New Zealand’s challenging landscapes demanded some remarkable feats of early railway engineers. While their rail network isn’t vast, thanks to their skill and determination, there are some incredible rail journeys on offer. Travel through remote national parks, along beautiful coastlines, and over rugged volcanic landscapes. The routes are the Northern Explorer, Coastal Pacific, and TranzAlpine. I took the TransAlpine and loved every minute of it. You pass rivers, mountains, cross gorges, and vibrant green farmland. It was the highlight of my trip to New Zealand and one of the most peaceful experiences I had. I can’t recommend it enough. Tickets vary between 169-219 NZD (one-way) depending on the route and how far you go.
18. Take one of the Great Walks
New Zealand has thousands of miles of hiking trails but sitting above them all are the ten Great Walks that journey through the country’s most magnificent places and iconic locations. On the North Island, the Lake Waikaremoana Track takes 3-4 days, leading you through prehistoric rainforests and beautiful wildlife areas. The famous Tongariro Northern Circuit is a challenging 3-4 day excursion where you’ll see active volcanoes, emerald lakes, and epic waterfalls. The South Island has its own unique routes, as well, including the Milford Track, which winds its way through the fjords of Milford Sound. Keep in mind that due to their popularity, Great Walks must be booked in advance (and they can sometimes fill up months ahead of time).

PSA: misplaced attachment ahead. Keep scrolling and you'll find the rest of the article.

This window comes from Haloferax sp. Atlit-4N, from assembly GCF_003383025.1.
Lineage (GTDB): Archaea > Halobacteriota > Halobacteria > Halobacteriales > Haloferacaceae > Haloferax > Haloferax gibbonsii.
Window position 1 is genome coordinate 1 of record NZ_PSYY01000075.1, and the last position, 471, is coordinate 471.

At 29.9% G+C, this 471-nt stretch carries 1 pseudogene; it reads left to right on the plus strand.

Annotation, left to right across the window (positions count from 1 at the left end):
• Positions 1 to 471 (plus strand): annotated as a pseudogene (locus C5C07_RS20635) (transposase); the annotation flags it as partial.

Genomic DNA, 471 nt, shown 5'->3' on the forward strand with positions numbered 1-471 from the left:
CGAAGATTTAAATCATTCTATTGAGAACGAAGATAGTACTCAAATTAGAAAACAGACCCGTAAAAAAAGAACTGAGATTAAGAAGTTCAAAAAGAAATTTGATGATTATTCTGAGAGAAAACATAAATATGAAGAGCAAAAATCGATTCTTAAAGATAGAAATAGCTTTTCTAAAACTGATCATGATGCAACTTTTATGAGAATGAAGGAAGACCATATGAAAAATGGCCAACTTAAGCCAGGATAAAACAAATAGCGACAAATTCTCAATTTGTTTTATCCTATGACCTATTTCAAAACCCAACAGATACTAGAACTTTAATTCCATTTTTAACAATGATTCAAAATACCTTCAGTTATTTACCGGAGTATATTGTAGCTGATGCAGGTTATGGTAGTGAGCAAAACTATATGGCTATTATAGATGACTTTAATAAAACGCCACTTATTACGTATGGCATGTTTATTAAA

19. Explore wine country
New Zealand’s wine regions extend 1,600 kilometers (1,000 miles) from sub-tropical Northland down to Central Otago, home to the world’s most southerly vineyards. Hawke’s Bay, Martinborough, Marlborough, and Central Otago are signature New Zealand wine regions and home to a number of different vineyards. Smaller wine-producing areas include Auckland, Gisborne, and Waipara. If you’re keen on seeing the best of what Kiwi vineyards have to offer, check out the Classic New Zealand Wine Trail — a wine-tasting adventure through the heart of New Zealand’s grape-growing regions. If you don’t have your own vehicle, there are plenty of bus (and even bicycle) tours available. Half-day small group wine tours generally cost 120-170 NZD, while full-day tours start at 200 NZD.